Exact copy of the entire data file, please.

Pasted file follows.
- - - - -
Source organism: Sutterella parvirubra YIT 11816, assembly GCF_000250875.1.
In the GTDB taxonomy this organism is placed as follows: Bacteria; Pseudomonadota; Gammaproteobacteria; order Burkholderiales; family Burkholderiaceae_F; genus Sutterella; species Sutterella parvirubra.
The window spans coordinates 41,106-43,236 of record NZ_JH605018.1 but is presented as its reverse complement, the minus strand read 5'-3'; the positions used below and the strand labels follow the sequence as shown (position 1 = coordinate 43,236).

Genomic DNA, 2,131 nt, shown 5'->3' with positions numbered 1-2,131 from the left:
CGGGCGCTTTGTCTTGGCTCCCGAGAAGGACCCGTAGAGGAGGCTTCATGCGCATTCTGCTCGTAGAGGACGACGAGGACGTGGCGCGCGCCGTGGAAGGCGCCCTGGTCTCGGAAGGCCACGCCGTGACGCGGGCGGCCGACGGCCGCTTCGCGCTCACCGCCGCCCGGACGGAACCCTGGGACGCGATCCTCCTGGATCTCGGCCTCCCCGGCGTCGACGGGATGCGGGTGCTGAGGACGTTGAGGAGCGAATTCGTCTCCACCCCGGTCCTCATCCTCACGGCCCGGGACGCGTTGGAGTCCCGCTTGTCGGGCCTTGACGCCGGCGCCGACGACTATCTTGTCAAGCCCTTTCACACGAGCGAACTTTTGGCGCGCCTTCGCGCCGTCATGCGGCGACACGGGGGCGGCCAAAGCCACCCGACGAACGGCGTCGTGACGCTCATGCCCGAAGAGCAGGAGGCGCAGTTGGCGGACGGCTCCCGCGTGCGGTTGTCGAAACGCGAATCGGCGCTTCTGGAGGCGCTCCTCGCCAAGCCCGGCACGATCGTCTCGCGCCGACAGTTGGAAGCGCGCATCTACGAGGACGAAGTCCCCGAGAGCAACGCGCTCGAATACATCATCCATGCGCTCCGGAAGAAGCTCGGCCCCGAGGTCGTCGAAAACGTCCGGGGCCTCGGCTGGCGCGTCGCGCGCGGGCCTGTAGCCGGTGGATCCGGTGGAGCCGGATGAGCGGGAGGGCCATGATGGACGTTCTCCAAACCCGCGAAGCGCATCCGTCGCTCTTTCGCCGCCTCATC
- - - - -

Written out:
Source organism: Sutterella parvirubra YIT 11816, assembly GCF_000250875.1.
In the GTDB taxonomy this organism is placed as follows: Bacteria; Pseudomonadota; Gammaproteobacteria; order Burkholderiales; family Burkholderiaceae_F; genus Sutterella; species Sutterella parvirubra.
The window spans coordinates 41,106-43,236 of record NZ_JH605018.1 but is presented as its reverse complement, the minus strand read 5'-3'; the positions used below and the strand labels follow the sequence as shown (position 1 = coordinate 43,236).

Genomic DNA, 2,131 nt, shown 5'->3' with positions numbered 1-2,131 from the left:
CGGGCGCTTTGTCTTGGCTCCCGAGAAGGACCCGTAGAGGAGGCTTCATGCGCATTCTGCTCGTAGAGGACGACGAGGACGTGGCGCGCGCCGTGGAAGGCGCCCTGGTCTCGGAAGGCCACGCCGTGACGCGGGCGGCCGACGGCCGCTTCGCGCTCACCGCCGCCCGGACGGAACCCTGGGACGCGATCCTCCTGGATCTCGGCCTCCCCGGCGTCGACGGGATGCGGGTGCTGAGGACGTTGAGGAGCGAATTCGTCTCCACCCCGGTCCTCATCCTCACGGCCCGGGACGCGTTGGAGTCCCGCTTGTCGGGCCTTGACGCCGGCGCCGACGACTATCTTGTCAAGCCCTTTCACACGAGCGAACTTTTGGCGCGCCTTCGCGCCGTCATGCGGCGACACGGGGGCGGCCAAAGCCACCCGACGAACGGCGTCGTGACGCTCATGCCCGAAGAGCAGGAGGCGCAGTTGGCGGACGGCTCCCGCGTGCGGTTGTCGAAACGCGAATCGGCGCTTCTGGAGGCGCTCCTCGCCAAGCCCGGCACGATCGTCTCGCGCCGACAGTTGGAAGCGCGCATCTACGAGGACGAAGTCCCCGAGAGCAACGCGCTCGAATACATCATCCATGCGCTCCGGAAGAAGCTCGGCCCCGAGGTCGTCGAAAACGTCCGGGGCCTCGGCTGGCGCGTCGCGCGCGGGCCTGTAGCCGGTGGATCCGGTGGAGCCGGATGAGCGGGAGGGCCATGATGGACGTTCTCCAAACCCGCGAAGCGCATCCGTCGCTCTTTCGCCGCCTCATC